News: Built to last
Story by Capt. Richard Barker
KANDAHAR AIRFIELD, Afghanistan – Anyone who has spent an amount of time camping with the Boy Scouts knows the first rule of camping is “leave it better than you found it.” The 25th Combat Aviation Brigade on Kandahar Airfield, Afghanistan, has taken this simple rule to extremes.
With only a few months left before their replacement brigade, the 3rd CAB, enters theater, Task Force Wings is busy with several projects aimed at ensuring their operational spaces are left much better than when they arrived.
One project involves the replacement of AM2 matting on the parking and taxiing ramps known as Mustang Ramp West, which is home to a large portion of the brigade’s helicopters. The AM2 matting consists of metal sheets interlocked and arranged onto a soil and concrete mixture to create a hard, stable surface for rotary-wing aircraft to maneuver and park.
“Water erosion causes the concrete to dissipate which has created hollow spaces under the old matting,” said Mustang Ramp Mayor Capt. Kip Briggs, Headquarters and Headquarters Company, 25th CAB.
Erosion also caused much of the matting to shift, creating a safety concern for the aircraft that rely on the matting for maneuvering.
To remedy the damage, the AM2 matting is pulled up, the ground is grated and repaired, and the matting is carefully replaced.
“The majority of the matting is reused, while warped matting is being replaced on a one-to-one basis by Marines out of (Camp) Bastion, who pulled up their matting from another project,” said Briggs.
Other projects led by Briggs include the restoration of infrastructure at Mustang Ramp ranging from improving water, sewer and electricity, along with building a fire hydrant pump house.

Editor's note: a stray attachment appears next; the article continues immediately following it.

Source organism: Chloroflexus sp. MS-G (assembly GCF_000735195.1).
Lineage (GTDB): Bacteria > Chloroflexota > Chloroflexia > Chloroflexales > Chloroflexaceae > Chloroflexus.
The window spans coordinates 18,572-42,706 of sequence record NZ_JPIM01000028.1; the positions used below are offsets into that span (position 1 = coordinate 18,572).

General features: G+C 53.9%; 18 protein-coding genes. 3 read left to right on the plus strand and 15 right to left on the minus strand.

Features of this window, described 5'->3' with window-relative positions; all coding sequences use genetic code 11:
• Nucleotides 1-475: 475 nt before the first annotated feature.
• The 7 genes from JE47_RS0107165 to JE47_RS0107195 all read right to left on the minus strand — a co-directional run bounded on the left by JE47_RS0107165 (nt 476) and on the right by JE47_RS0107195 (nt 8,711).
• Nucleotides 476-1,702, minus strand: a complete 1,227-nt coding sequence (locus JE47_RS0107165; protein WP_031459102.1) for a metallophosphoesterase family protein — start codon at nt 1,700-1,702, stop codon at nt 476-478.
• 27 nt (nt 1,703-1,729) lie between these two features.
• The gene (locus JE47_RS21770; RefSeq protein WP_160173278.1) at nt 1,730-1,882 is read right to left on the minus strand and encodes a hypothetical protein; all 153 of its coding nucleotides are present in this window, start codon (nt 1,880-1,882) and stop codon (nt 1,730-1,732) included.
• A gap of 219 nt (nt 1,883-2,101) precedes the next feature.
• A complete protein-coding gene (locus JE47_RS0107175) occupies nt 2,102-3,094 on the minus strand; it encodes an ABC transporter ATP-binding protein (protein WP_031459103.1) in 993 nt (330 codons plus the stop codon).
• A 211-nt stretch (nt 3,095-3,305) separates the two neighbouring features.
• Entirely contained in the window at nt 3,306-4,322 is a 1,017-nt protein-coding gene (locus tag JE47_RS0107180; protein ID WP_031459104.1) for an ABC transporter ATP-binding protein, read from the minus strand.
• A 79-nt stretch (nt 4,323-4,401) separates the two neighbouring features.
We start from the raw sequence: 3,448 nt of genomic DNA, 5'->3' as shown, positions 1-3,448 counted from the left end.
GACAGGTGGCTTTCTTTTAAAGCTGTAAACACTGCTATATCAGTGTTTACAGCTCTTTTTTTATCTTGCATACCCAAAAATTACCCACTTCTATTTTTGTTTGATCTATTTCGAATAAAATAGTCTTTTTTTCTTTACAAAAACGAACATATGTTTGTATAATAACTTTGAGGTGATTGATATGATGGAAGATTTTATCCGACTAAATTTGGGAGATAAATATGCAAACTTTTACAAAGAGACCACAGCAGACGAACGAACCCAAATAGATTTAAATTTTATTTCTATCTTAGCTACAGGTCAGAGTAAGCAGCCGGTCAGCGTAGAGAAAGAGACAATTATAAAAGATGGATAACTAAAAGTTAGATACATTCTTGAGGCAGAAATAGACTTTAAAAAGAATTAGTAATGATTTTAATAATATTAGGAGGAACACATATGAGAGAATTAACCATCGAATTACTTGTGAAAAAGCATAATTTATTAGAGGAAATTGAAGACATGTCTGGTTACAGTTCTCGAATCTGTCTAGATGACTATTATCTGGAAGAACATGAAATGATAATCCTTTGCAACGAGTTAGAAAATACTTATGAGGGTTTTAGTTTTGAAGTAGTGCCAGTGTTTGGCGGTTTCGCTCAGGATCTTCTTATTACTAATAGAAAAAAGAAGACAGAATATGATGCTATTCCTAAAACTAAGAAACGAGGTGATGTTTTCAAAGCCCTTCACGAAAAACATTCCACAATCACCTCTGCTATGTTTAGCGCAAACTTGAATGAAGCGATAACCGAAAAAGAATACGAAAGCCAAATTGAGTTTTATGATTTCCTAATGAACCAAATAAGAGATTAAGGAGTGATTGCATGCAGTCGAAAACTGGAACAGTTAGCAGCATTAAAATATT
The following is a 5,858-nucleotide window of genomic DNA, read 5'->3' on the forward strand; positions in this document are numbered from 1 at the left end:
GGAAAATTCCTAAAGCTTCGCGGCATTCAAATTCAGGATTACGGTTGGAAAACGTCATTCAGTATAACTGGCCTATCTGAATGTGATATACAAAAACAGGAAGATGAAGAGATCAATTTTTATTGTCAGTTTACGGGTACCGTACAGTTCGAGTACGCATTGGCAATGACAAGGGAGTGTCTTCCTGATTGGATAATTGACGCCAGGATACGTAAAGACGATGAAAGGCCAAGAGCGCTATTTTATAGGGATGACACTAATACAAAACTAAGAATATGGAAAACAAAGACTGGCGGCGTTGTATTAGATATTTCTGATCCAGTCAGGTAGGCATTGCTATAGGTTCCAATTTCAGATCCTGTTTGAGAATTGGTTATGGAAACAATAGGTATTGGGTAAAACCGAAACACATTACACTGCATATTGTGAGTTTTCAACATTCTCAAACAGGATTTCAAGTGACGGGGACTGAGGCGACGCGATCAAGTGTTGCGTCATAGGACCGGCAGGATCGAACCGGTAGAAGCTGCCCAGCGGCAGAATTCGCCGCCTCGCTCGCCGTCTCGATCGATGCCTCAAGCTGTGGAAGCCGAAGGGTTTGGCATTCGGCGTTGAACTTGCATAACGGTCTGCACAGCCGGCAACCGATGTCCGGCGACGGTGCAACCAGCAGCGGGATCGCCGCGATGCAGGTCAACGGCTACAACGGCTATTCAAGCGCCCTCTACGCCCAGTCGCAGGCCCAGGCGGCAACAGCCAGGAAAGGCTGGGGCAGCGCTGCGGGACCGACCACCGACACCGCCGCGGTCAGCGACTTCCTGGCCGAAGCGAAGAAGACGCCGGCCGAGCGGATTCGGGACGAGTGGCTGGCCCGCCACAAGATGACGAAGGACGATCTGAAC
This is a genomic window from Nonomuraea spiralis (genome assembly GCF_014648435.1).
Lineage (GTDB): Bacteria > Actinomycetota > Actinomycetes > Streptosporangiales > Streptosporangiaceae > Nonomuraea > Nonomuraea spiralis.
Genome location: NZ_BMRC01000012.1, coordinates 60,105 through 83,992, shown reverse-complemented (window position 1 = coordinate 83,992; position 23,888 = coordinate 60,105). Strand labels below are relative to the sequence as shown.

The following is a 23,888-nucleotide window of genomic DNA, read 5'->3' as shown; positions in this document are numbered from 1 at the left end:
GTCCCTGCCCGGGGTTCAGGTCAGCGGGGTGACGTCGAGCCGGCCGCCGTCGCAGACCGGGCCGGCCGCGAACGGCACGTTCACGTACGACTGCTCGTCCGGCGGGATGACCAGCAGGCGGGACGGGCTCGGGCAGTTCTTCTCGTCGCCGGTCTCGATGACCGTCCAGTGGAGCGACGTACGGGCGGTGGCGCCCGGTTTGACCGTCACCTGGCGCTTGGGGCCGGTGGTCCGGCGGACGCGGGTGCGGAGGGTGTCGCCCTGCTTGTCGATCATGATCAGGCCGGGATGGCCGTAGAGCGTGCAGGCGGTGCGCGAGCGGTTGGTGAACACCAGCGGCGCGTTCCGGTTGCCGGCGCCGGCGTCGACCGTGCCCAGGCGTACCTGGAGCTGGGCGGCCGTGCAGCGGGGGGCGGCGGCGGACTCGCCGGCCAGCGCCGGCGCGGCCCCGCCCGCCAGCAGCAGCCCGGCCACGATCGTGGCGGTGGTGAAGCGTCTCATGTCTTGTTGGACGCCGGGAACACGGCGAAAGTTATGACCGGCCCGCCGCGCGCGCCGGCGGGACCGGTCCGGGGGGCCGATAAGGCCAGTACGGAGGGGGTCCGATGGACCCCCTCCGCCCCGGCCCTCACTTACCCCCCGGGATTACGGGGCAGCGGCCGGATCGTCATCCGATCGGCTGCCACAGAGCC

“Prime Power is coming to Mustang Ramp to eliminate 50 percent of the generators, which will significantly reduce our fuel contract,” said Briggs.
An important project was the paving of the most heavily-used road for the soldiers of the 25th CAB.
This was a project that almost did not happen, as the contract was not originally scheduled to pave the main road to Mustang Ramp.
“After analysis and seeing how busy Mustang Ramp was, we decided paving there was more important than paving other designated areas,” said Scott Swanson, a construction representative with the Army Corps of Engineers.
“It’s nice to know we are able to contribute to soldiers' living conditions,” said Swanson adding that control of the dust alone is going to make a huge difference.
The paved road and added culvert system also greatly improves work conditions during periods of rain where water used to flood the road and run into the rotary-wing maintenance bays.
An additional improvement to operations came when the 25th CAB command group and staff moved to a new brigade headquarters building, effectively bringing them three miles closer to their subordinate units on KAF.
“The new location of the Headquarters has improved our overall coordination and synchronization with the battalion task forces on Mustang Ramp,” said 25th CAB Executive Officer Lt. Col. Joshua Higgins.
Whether increasing operational control, improving working conditions or increasing the safety of rotary-wing aircraft, the 25th CAB will definitely leave Kandahar Airfield better than they found it.